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Press Articles

Nicky Sutherland – Mail Online

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Father spent 20 years trying to discover what caused excruciating pain after doctors failed to spot he had a BROKEN BACK

  • Nicky Sutherland was in so much pain he became dependent on morphine
  • The 42-year-old was finally seen by surgeon Manoj Krishna
    Mr Krishna works at Nuffield Health Tees Hospital in Stockton-Upon-Tees
  • Mr Sutherland underwent a life-changing operation and is back playing golf

Published in the Mail online June 2013.  Read Nicky’s story in full please click here

 

Hannah Meeson – Daily Mail

 How crushing your bones could beat misery of back pain -

Surgery for a slipped disc is the most common spinal operation in the UK, but sometimes the pain persists.

Business consultant Hannah Meeson, 41, who lives with her husband Martin and their three young daughters in County Durham, underwent a new procedure for this.

Published in the Daily Mail October 2012; Read Hannah’s Full story here

 

 

 

 

 

 

Health & wellbeing – I’ve got my life back

Grandmother Sue Watson says she can enjoy her life again after undergoing spinal surgery. Barry Nelson reports

RETIRED hairdresser Sue Watson was looking forward to spending more times with her four grandchildren when disaster struck. “I felt something go in my back and I suddenly found that I couldn’t walk for more than a few minutes without unbelievable pain, ” she says.

Sue, 64, of Darlington, who ran Sue’s Hair and Beauty, in Cockerton, for many years, adds: “I went to the doctors and they told me it was probably just wear and tear because of my age.

“I found it really difficult to get across to my GP the amount of pain I was in, ” recalls, Sue, who also experienced pins and needles shooting down her legs.

In February her GP arranged for her to have an MRI scan as well as a battery of hospital tests. Eventually she got an appointment to see a consultant to discuss her back problems – but her heart sank when this was called off at short notice.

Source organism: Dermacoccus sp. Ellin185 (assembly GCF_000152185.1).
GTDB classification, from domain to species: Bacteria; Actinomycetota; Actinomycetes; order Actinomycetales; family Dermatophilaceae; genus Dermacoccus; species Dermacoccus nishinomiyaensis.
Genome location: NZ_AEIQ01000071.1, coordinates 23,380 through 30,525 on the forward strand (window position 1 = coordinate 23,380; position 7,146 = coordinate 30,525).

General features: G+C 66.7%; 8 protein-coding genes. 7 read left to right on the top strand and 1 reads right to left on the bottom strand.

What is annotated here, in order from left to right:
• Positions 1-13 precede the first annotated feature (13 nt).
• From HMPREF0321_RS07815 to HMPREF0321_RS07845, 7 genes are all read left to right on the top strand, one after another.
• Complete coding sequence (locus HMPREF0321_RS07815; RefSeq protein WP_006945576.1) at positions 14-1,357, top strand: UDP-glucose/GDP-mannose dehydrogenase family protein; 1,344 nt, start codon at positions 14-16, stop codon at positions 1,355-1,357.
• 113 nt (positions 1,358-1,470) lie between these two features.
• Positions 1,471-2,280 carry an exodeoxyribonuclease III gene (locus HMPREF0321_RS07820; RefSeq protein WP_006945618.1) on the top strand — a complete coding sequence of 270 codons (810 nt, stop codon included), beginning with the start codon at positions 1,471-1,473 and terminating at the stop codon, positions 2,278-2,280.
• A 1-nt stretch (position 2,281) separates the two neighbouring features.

“I was supposed to see an NHS consultant at the Spire Hosital, in Washington, on June 21 but a few weeks before they cancelled, ” says Sue, who felt that she was back to square one.

At this stage, a friend gave Sue a cutting from The Northern Echo about the work of North-East spinal surgeon Manoj Krishna. Mr Krishna, who is based at the North Tees and Hartlepool NHS Foundation Trust, but also does private work, specialises in helping hard-to-treat patients with a wide range of back problems.

“I arranged to have a consultation with Mr Krishna and he gave me a great deal of hope that he could make me better, ” she says.

Because she wanted to be operated on as soon as possible she opted to go private, a decision which cost thousands of pounds – but she feels it was worth every penny.

“I just decided we had to get on with it there and then. I felt there is no price you can put on your health.”

Just three weeks after the consultation, she went under the knife at the Spire Hospital in Norton, on Teesside. “I was absolutely petrified before the operation, but 12 hours later I was walking again and the back pain was gone, ” she says. “I can now walk for miles without any problem. Before the operation, I could do very little, but I now feel as if I have got my life back again. I felt on the outside of life looking in, I couldn’t pick my grandkids up before I had the operation, but that’s not a problem any more.”

Mr Krishna, explains that the pain experienced by Sue was caused by degeneration to a disk in the lower spine. “It had prolapsed and was pressing on a nerve, causing her back and leg pain, ” he says.

To give the procedure its full name the operation on Sue was a ‘less invasive posterior lumbar interbody fusion’. “It is where we remove the damaged disc and the facet joints, free up the nerves and restore normal loading across the disc by filling it with bone enclosed in cages, ” says Mr Krishna.

SUE was typical of many of the patients he sees. Often they despair of finding a solution to chronic back pain.

But the consultation orthopaedic surgeon believes he can help many of them find relief.

“There is no need in the 21st Century to suffer in silence. I believe that every human being has a right to a life without pain. Preventing back pain with regular exercise is important.”